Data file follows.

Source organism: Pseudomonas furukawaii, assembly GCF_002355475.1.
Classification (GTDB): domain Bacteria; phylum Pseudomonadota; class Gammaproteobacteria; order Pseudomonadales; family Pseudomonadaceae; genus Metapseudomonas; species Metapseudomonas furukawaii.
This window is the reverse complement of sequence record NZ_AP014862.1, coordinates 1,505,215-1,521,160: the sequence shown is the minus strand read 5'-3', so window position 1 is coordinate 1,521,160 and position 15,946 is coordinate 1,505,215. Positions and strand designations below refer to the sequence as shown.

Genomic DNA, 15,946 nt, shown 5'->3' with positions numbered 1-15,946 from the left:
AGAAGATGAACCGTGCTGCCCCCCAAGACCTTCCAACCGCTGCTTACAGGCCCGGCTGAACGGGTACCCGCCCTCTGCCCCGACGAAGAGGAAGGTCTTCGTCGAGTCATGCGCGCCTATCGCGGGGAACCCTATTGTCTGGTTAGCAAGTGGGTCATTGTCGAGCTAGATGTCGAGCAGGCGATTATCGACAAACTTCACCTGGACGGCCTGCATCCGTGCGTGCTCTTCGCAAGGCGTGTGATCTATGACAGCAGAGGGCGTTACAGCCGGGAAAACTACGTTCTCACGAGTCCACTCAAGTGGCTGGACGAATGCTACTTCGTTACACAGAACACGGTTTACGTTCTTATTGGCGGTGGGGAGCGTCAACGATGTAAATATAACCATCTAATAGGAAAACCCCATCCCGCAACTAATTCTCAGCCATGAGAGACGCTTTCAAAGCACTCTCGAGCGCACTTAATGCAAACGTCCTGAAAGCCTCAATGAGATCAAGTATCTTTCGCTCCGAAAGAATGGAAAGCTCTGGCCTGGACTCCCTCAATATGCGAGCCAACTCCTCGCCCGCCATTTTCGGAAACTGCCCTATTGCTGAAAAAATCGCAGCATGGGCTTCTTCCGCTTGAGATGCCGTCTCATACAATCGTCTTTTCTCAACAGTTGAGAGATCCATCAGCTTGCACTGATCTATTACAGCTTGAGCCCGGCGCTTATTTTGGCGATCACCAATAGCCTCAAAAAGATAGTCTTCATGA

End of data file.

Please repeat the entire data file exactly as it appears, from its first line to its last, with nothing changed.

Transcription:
Source organism: Pseudomonas furukawaii, assembly GCF_002355475.1.
Classification (GTDB): domain Bacteria; phylum Pseudomonadota; class Gammaproteobacteria; order Pseudomonadales; family Pseudomonadaceae; genus Metapseudomonas; species Metapseudomonas furukawaii.
This window is the reverse complement of sequence record NZ_AP014862.1, coordinates 1,505,215-1,521,160: the sequence shown is the minus strand read 5'-3', so window position 1 is coordinate 1,521,160 and position 15,946 is coordinate 1,505,215. Positions and strand designations below refer to the sequence as shown.

Genomic DNA, 15,946 nt, shown 5'->3' with positions numbered 1-15,946 from the left:
AGAAGATGAACCGTGCTGCCCCCCAAGACCTTCCAACCGCTGCTTACAGGCCCGGCTGAACGGGTACCCGCCCTCTGCCCCGACGAAGAGGAAGGTCTTCGTCGAGTCATGCGCGCCTATCGCGGGGAACCCTATTGTCTGGTTAGCAAGTGGGTCATTGTCGAGCTAGATGTCGAGCAGGCGATTATCGACAAACTTCACCTGGACGGCCTGCATCCGTGCGTGCTCTTCGCAAGGCGTGTGATCTATGACAGCAGAGGGCGTTACAGCCGGGAAAACTACGTTCTCACGAGTCCACTCAAGTGGCTGGACGAATGCTACTTCGTTACACAGAACACGGTTTACGTTCTTATTGGCGGTGGGGAGCGTCAACGATGTAAATATAACCATCTAATAGGAAAACCCCATCCCGCAACTAATTCTCAGCCATGAGAGACGCTTTCAAAGCACTCTCGAGCGCACTTAATGCAAACGTCCTGAAAGCCTCAATGAGATCAAGTATCTTTCGCTCCGAAAGAATGGAAAGCTCTGGCCTGGACTCCCTCAATATGCGAGCCAACTCCTCGCCCGCCATTTTCGGAAACTGCCCTATTGCTGAAAAAATCGCAGCATGGGCTTCTTCCGCTTGAGATGCCGTCTCATACAATCGTCTTTTCTCAACAGTTGAGAGATCCATCAGCTTGCACTGATCTATTACAGCTTGAGCCCGGCGCTTATTTTGGCGATCACCAATAGCCTCAAAAAGATAGTCTTCATGA